Structural biology

Ion channel seen by electron microscopy

Structures of the heat-sensitive TRPV1 ion channel have been solved using single-particle electron cryo-microscopy, representing a landmark in the use of this technique for structural biology. See Articles p.107 & p.113

Membrane proteins known as transient receptor potential (TRP) ion channels occur in species ranging from yeast to humans. Members of this receptor family are involved in the perception of an enormous range of stimuli1, including vision (in invertebrates), taste, hot or cold temperatures, pH and physical forces. On page 107 of this issue, Liao et al.2 report the first high-resolution structure of TRPV1, the ion channel responsible for sensing heat. And in a second paper from the same group, Cao et al.3 (page 113) describe the sites at which three ligand molecules bind to TRPV1, and how this binding triggers the opening of the channel.

There are 27 members of the TRP receptor family in humans, each with their own functions and different tissue distribution. Most TRP channels, including TRPV1, are weakly selective for calcium ions. TRPV1 was first identified4 as the receptor for capsaicin — the compound that makes chilli peppers seem hot — in 1997. The channel has four identical subunits, and the modified version used in the present studies has an overall molecular weight of about 300 kilodaltons (bigger than most ion channels). Not only is TRPV1 opened by capsaicin, it is also strongly activated by toxins, such as resiniferatoxin from Euphorbia plants, or 'cysteine-knot' toxins from tarantulas. These chemosensory stimuli are thought to have evolved as protective deterrents against predators, and elicit a burning sensation by usurping normal heat sensing through TRPV1 activation.

To solve the structure of TRPV1, Liao et al. used single-particle electron cryo-microscopy (cryo-EM), with no help from any of the more established methods of structural biology. The authors made full use of several technical advances: they used a slightly truncated rat TRPV1 construct that is biochemically stable; they transferred purified ion channels into a polymeric 'amphipol' framework5 to maintain the channels' stability and solubility in water; and, most importantly, they used a camera that detects electrons directly (minimizing noise and allowing any image blurring during an exposure to be compensated for6,7) and a state-of-the-art computer program that uses statistical methods to estimate particle orientations and to calculate highly accurate reconstructions of structures8.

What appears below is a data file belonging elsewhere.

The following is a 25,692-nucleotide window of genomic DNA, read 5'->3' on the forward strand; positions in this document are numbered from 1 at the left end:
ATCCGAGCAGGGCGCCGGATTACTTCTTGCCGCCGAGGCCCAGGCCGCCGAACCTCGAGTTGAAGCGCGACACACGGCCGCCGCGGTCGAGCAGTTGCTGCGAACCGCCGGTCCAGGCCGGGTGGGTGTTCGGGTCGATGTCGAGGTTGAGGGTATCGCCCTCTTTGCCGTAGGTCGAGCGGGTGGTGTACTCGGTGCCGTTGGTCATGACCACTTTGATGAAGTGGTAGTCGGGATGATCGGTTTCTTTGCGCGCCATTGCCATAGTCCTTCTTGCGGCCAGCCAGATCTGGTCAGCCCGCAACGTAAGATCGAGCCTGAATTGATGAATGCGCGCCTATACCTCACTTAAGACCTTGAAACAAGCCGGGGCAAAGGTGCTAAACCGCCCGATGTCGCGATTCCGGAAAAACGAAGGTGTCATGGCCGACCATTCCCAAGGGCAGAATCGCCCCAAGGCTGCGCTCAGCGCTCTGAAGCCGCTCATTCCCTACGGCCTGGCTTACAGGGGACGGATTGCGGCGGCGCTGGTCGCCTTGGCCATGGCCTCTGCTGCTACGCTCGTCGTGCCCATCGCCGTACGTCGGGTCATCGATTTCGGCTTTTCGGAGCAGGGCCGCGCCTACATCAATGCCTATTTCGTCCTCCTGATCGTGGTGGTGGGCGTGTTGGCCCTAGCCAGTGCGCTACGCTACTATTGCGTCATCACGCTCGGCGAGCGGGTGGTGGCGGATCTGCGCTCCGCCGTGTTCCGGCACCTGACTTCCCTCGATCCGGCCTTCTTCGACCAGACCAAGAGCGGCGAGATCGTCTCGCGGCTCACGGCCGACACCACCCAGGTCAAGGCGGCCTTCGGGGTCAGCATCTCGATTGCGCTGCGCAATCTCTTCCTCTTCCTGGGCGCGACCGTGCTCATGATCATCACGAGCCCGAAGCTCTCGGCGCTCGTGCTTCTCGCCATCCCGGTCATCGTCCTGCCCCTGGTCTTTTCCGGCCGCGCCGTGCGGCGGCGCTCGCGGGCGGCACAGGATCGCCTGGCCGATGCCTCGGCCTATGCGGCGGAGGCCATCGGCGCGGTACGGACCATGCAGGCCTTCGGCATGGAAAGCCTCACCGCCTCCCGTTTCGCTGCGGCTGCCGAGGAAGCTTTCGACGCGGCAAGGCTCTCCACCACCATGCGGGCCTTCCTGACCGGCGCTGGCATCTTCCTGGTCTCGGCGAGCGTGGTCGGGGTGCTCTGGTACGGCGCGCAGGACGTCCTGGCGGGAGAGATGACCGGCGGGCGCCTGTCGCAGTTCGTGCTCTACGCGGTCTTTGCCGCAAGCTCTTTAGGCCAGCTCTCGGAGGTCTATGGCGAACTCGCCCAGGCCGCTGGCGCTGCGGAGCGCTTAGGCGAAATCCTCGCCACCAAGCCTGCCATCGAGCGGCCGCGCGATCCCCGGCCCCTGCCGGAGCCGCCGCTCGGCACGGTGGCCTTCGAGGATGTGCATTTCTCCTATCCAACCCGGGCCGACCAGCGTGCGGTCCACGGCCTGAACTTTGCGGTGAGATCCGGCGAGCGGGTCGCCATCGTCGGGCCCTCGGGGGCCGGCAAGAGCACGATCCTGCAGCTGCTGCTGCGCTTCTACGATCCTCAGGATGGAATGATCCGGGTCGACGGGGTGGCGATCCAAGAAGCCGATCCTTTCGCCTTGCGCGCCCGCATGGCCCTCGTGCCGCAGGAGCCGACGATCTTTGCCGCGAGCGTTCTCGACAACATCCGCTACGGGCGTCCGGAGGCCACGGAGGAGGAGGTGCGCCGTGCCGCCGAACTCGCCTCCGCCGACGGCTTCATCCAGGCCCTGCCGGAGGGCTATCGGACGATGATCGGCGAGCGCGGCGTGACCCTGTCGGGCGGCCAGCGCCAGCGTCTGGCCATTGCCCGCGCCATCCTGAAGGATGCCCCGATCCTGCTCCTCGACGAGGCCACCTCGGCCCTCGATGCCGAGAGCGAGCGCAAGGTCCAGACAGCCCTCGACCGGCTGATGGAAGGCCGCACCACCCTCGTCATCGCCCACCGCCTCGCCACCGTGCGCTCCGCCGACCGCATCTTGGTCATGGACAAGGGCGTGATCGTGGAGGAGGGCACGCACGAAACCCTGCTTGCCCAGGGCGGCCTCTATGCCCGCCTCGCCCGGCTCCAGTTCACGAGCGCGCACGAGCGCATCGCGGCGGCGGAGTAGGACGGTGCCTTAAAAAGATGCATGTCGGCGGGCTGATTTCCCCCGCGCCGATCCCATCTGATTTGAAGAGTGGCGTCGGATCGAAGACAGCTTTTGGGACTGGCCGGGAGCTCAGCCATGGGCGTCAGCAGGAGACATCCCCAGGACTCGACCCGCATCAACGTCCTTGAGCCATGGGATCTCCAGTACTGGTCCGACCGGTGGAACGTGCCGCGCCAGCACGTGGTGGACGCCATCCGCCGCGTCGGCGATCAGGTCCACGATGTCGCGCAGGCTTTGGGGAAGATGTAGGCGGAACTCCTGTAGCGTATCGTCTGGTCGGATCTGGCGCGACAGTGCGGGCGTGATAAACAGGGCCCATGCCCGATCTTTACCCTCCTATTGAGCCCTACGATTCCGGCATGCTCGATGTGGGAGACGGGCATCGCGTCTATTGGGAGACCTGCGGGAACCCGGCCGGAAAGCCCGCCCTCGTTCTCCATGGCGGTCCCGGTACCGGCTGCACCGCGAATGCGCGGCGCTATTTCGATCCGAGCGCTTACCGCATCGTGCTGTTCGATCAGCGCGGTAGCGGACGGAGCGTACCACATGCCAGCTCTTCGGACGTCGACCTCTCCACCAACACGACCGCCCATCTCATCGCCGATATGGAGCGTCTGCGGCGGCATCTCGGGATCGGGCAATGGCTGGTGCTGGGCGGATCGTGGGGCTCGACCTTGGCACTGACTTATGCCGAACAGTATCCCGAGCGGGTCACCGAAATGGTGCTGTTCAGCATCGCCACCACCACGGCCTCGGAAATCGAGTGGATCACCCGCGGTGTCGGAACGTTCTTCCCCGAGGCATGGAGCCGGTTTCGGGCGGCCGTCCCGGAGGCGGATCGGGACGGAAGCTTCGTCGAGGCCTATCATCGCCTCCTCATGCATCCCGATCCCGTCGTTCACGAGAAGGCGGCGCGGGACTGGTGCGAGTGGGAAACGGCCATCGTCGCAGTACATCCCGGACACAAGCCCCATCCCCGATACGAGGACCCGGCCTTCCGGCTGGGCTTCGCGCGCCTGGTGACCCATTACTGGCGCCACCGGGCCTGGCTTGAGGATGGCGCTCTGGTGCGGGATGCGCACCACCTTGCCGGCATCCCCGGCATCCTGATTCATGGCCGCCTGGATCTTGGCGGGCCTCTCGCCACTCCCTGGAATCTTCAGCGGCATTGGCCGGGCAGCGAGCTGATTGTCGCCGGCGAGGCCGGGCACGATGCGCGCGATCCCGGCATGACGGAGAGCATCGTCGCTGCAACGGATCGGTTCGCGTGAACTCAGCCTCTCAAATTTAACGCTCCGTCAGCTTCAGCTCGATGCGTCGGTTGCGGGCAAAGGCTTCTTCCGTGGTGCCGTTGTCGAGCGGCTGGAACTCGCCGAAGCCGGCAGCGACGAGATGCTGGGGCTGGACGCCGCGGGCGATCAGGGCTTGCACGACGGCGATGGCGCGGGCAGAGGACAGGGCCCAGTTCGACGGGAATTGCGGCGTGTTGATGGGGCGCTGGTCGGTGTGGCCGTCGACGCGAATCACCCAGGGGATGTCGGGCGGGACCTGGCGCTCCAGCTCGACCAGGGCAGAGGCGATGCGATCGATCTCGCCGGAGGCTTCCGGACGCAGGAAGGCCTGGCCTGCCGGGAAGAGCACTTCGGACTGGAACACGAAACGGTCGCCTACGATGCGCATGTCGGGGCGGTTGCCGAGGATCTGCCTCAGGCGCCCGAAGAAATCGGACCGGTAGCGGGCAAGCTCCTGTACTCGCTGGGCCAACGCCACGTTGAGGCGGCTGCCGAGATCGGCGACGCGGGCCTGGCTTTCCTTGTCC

Liao and colleagues' analysis advanced from an initial EM structure obtained at a resolution of 30 ångströms, through a cryo-EM structure at 8.8 Å resolution, to a final map that includes regions depicted at a resolution of 3.4 Å — good enough for amino-acid side chains and β-sheets to be recognized, and for the polypeptide backbone of the protein to be traced. Previous work9,10 in which cryo-EM was used to study TRP channels reached resolutions of only 15–19 Å. The current work is therefore a landmark both in the evolution of the single-particle cryo-EM method and in its use for tackling the structure of a macromolecular complex that has been difficult to study by other means. Notably, the regions of the map with highest resolution are near the centre of the molecule. More work is needed to discover whether the lower resolution in peripheral regions is caused by the limited accuracy with which orientations of single protein particles can be determined or by flexibility of the TRPV1 channel in these regions.